It's worth noting that while Vudu might have many more films listed in "HD" than BD has out, last time I did a count they only had ~240 films in the higher quality HD, which their site compares to Blu-ray. The rest are HD-lite.
I wish people wouldn't try to give new meanings to terms. We've been using HDLite to describe bad HDTV transmission with lower-than-acceptable bitrates or resolution for years, now. If you are refering to real 720p/1080i, call it what it is, "HD". HDLite is anything below these ATSC standards.

I'm not real fond of it, but we seem to have settled on "Full HD" for 1080p, to differentiate it from 720p/1080i. Or you could simply refer to Vudu's stuff as HDX, which is their name.
Old 01-23-09, 07:51 AM
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Re: 9 reasons why Blu-ray will succeed

Originally Posted by mmconhea
One in the same. Streaming is what people are going to expect out of these download services. After all- we get that already with inDemand. If you look at the major services that deliver movies- it's streaming.
No, they are not. The downloading we are talking about here is not an in-time viewing like the inauguration. If you were to purchase a download, then it would reside locally, unlike a streaming event, and it wouldn't necessarily need to be viewed as it is downloading. I think it is extremely disingenuous to act as if all video streaming events are similar to what will probably be the most streamed live event in history, the inauguration. I don't even think that if the Superbowl were streamed it would have such interest, worldwide.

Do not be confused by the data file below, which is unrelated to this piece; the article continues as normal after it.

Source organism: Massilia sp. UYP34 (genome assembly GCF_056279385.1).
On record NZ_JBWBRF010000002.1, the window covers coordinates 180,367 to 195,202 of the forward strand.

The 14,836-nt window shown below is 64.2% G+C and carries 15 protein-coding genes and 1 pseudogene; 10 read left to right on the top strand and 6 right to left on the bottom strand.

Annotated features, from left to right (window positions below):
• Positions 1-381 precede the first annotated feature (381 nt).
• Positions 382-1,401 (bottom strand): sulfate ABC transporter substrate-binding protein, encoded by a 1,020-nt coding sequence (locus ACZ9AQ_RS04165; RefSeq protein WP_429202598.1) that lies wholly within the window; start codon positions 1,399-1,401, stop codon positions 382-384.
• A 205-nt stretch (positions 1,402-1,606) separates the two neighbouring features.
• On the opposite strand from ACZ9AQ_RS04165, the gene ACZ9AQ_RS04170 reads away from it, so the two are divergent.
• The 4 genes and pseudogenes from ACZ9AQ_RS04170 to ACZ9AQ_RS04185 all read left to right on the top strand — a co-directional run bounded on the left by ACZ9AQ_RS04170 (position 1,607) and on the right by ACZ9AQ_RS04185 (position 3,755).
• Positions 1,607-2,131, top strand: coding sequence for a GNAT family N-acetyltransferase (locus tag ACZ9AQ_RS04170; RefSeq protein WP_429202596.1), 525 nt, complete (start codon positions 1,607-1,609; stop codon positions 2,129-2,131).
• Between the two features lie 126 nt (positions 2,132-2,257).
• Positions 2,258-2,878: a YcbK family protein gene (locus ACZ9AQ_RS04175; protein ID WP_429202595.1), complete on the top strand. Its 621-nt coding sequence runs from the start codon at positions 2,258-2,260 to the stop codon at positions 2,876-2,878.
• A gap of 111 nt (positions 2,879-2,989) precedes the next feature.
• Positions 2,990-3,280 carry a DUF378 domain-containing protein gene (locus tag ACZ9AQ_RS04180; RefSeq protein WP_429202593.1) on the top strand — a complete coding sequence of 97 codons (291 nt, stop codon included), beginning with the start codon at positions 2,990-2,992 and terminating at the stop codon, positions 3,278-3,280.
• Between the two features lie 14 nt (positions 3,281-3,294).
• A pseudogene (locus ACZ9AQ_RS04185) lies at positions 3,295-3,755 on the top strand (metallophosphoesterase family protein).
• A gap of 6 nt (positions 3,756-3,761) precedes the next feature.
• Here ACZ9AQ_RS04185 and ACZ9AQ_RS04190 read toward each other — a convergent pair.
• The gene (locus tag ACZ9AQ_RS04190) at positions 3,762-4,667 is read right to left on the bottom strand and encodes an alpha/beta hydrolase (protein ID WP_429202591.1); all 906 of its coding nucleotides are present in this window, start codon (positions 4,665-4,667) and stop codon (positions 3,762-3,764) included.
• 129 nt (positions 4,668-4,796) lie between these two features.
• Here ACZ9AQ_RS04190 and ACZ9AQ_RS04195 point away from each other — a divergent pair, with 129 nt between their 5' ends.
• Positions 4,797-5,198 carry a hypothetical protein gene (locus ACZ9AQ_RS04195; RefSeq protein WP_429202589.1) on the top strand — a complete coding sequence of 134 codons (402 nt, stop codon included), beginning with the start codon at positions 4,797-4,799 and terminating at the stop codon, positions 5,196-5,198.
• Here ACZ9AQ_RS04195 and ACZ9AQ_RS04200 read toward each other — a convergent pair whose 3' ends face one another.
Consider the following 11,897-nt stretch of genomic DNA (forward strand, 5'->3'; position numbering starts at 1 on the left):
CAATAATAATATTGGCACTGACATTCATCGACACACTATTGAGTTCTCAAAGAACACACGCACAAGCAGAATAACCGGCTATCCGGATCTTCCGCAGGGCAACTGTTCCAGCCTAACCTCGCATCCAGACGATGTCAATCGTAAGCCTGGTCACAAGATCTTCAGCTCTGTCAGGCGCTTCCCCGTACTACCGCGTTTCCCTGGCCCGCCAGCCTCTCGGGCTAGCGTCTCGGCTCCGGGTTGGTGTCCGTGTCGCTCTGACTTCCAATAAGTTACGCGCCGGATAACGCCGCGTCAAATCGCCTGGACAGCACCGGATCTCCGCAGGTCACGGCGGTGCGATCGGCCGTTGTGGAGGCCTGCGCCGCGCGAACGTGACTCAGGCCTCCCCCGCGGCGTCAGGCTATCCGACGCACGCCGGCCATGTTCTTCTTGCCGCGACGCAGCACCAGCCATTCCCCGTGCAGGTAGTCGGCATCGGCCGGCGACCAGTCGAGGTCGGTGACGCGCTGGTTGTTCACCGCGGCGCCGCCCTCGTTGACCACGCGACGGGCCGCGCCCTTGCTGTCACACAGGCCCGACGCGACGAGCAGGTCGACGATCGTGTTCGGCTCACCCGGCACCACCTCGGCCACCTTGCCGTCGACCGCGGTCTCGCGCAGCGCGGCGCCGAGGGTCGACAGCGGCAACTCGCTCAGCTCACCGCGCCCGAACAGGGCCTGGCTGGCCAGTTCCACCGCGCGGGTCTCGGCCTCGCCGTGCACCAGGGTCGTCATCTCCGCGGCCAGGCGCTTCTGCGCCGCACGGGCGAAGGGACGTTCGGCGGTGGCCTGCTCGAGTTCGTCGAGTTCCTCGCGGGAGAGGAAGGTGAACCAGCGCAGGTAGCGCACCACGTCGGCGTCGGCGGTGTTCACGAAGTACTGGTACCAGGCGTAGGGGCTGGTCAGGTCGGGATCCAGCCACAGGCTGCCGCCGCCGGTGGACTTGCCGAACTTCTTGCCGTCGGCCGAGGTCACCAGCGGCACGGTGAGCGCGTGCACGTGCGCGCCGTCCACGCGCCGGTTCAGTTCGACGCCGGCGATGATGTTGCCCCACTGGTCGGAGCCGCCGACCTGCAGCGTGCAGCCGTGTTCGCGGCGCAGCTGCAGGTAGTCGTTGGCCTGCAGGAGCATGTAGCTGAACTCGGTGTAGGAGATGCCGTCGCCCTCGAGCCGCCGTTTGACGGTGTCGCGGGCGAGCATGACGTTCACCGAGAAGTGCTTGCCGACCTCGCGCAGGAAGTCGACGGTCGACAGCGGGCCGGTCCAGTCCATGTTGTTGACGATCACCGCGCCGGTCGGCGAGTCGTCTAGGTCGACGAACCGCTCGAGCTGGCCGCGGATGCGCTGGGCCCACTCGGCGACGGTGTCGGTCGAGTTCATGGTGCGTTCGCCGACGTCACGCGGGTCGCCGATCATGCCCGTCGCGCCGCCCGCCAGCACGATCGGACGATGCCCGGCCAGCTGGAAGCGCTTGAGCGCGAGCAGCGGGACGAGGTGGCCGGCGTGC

If you can't see that these are two completely separate things, I don't know what to say.

And again, a HD version of a movie would be a larger file, but it would not require more bandwidth to download than an SD version of the same content. It would however take more time. Even a streaming event such as the inauguration does not stream from the site to the monitor, it streams from the site to your computer, and then your computer needs to have the bandwidth on the video bus to display the image.

All bandwidth is not the same.

Last edited by Qui Gon Jim; 01-23-09 at 08:03 AM.
Old 01-23-09, 08:43 AM
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Re: 9 reasons why Blu-ray will succeed

Originally Posted by Spiky
I wish people wouldn't try to give new meanings to terms. We've been using HDLite to describe bad HDTV transmission with lower-than-acceptable bitrates or resolution for years, now. If you are refering to real 720p/1080i, call it what it is, "HD". HDLite is anything below these ATSC standards.

I'm not real fond of it, but we seem to have settled on "Full HD" for 1080p, to differentiate it from 720p/1080i. Or you could simply refer to Vudu's stuff as HDX, which is their name.
Sorry - wasn't around for the HDTV transmission discussions. FWIW, to me 1080i is acceptable as "HD", but 720 is not. I'd settle for calling it HD*, as in higher definition than DVD.

WRT Vudu, I think it's important to make the distinction, as a lot of what I've read about them says things like it's equivalent to Blu-ray, and yet it's only a fraction of their "HD" content (the HDX stuff) that is actually comparable to BD.